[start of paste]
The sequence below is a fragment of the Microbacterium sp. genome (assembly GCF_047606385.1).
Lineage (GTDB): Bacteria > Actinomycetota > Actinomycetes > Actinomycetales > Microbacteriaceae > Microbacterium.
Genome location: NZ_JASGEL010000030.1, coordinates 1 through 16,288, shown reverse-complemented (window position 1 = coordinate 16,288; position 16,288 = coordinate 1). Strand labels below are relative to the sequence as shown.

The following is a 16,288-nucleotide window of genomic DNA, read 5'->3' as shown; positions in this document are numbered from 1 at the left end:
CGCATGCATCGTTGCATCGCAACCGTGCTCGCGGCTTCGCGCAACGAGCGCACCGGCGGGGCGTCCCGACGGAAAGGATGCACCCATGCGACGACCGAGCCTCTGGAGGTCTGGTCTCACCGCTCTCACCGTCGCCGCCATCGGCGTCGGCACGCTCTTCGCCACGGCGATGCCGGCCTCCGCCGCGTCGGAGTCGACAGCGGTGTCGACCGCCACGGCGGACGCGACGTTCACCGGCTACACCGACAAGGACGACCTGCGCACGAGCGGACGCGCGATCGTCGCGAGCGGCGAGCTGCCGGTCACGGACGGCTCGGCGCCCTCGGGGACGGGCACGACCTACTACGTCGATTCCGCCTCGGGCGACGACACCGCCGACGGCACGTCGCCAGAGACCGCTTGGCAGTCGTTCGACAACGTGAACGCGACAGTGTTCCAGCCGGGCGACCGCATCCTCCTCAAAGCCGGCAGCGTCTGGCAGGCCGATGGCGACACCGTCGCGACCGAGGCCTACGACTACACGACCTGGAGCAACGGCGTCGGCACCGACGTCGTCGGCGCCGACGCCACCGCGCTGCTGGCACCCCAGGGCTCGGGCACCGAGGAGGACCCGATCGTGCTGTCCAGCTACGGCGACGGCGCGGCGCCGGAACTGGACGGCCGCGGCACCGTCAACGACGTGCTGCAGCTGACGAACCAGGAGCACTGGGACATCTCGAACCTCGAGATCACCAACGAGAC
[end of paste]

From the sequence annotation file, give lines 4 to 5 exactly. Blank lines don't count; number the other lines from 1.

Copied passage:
The following is a 16,288-nucleotide window of genomic DNA, read 5'->3' as shown; positions in this document are numbered from 1 at the left end:
CGCATGCATCGTTGCATCGCAACCGTGCTCGCGGCTTCGCGCAACGAGCGCACCGGCGGGGCGTCCCGACGGAAAGGATGCACCCATGCGACGACCGAGCCTCTGGAGGTCTGGTCTCACCGCTCTCACCGTCGCCGCCATCGGCGTCGGCACGCTCTTCGCCACGGCGATGCCGGCCTCCGCCGCGTCGGAGTCGACAGCGGTGTCGACCGCCACGGCGGACGCGACGTTCACCGGCTACACCGACAAGGACGACCTGCGCACGAGCGGACGCGCGATCGTCGCGAGCGGCGAGCTGCCGGTCACGGACGGCTCGGCGCCCTCGGGGACGGGCACGACCTACTACGTCGATTCCGCCTCGGGCGACGACACCGCCGACGGCACGTCGCCAGAGACCGCTTGGCAGTCGTTCGACAACGTGAACGCGACAGTGTTCCAGCCGGGCGACCGCATCCTCCTCAAAGCCGGCAGCGTCTGGCAGGCCGATGGCGACACCGTCGCGACCGAGGCCTACGACTACACGACCTGGAGCAACGGCGTCGGCACCGACGTCGTCGGCGCCGACGCCACCGCGCTGCTGGCACCCCAGGGCTCGGGCACCGAGGAGGACCCGATCGTGCTGTCCAGCTACGGCGACGGCGCGGCGCCGGAACTGGACGGCCGCGGCACCGTCAACGACGTGCTGCAGCTGACGAACCAGGAGCACTGGGACATCTCGAACCTCGAGATCACCAACGAGAC